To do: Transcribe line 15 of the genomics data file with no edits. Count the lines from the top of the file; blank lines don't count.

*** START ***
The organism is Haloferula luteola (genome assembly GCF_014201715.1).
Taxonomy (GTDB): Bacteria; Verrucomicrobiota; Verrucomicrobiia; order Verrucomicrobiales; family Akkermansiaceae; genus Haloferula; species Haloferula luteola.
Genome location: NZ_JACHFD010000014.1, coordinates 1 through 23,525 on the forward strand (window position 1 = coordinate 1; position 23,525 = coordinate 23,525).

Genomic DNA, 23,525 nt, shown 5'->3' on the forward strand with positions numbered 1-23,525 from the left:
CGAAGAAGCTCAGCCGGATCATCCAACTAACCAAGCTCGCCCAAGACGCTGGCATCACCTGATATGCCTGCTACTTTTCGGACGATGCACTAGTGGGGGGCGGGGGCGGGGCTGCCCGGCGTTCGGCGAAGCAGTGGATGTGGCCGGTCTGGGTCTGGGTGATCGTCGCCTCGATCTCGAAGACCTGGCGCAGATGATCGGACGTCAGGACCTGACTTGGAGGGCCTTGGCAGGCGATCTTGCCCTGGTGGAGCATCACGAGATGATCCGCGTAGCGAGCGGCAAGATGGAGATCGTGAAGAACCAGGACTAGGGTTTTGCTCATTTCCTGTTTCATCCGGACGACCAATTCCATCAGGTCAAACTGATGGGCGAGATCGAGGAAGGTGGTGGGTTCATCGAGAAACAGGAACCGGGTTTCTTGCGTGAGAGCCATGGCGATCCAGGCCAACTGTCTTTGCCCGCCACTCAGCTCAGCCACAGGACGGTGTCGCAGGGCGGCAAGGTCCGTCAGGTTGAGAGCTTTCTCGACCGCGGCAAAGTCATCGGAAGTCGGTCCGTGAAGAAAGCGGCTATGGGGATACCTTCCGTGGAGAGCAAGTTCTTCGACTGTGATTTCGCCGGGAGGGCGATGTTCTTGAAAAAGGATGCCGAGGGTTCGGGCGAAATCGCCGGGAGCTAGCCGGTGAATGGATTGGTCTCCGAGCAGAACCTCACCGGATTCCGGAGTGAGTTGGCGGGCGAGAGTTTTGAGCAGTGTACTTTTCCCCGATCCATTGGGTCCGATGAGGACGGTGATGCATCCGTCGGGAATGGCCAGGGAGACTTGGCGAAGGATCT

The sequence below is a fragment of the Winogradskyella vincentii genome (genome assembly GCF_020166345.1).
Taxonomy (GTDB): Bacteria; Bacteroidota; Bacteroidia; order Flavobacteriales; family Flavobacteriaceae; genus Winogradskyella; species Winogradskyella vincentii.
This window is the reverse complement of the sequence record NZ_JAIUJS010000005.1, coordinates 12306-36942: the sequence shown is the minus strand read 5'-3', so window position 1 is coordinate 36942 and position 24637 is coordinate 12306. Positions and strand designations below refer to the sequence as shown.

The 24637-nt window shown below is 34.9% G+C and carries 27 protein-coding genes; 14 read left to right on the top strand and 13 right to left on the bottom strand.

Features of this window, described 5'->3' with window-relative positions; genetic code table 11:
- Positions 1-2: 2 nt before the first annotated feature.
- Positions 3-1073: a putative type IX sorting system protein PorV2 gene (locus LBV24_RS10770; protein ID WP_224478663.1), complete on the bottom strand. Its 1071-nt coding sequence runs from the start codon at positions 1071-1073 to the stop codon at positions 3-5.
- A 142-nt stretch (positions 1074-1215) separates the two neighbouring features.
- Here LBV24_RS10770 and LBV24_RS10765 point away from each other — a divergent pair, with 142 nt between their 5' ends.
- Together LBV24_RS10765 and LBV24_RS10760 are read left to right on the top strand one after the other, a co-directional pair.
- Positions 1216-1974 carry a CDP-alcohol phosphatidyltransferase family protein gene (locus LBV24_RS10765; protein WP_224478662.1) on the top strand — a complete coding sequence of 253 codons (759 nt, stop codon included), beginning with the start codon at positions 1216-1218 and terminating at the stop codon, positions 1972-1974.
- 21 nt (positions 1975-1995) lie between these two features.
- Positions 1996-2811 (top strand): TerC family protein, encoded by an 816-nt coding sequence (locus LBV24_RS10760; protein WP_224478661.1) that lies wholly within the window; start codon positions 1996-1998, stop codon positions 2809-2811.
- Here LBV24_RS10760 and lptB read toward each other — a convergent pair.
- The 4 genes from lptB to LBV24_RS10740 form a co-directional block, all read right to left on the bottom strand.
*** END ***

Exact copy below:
- Together LBV24_RS10765 and LBV24_RS10760 are read left to right on the top strand one after the other, a co-directional pair.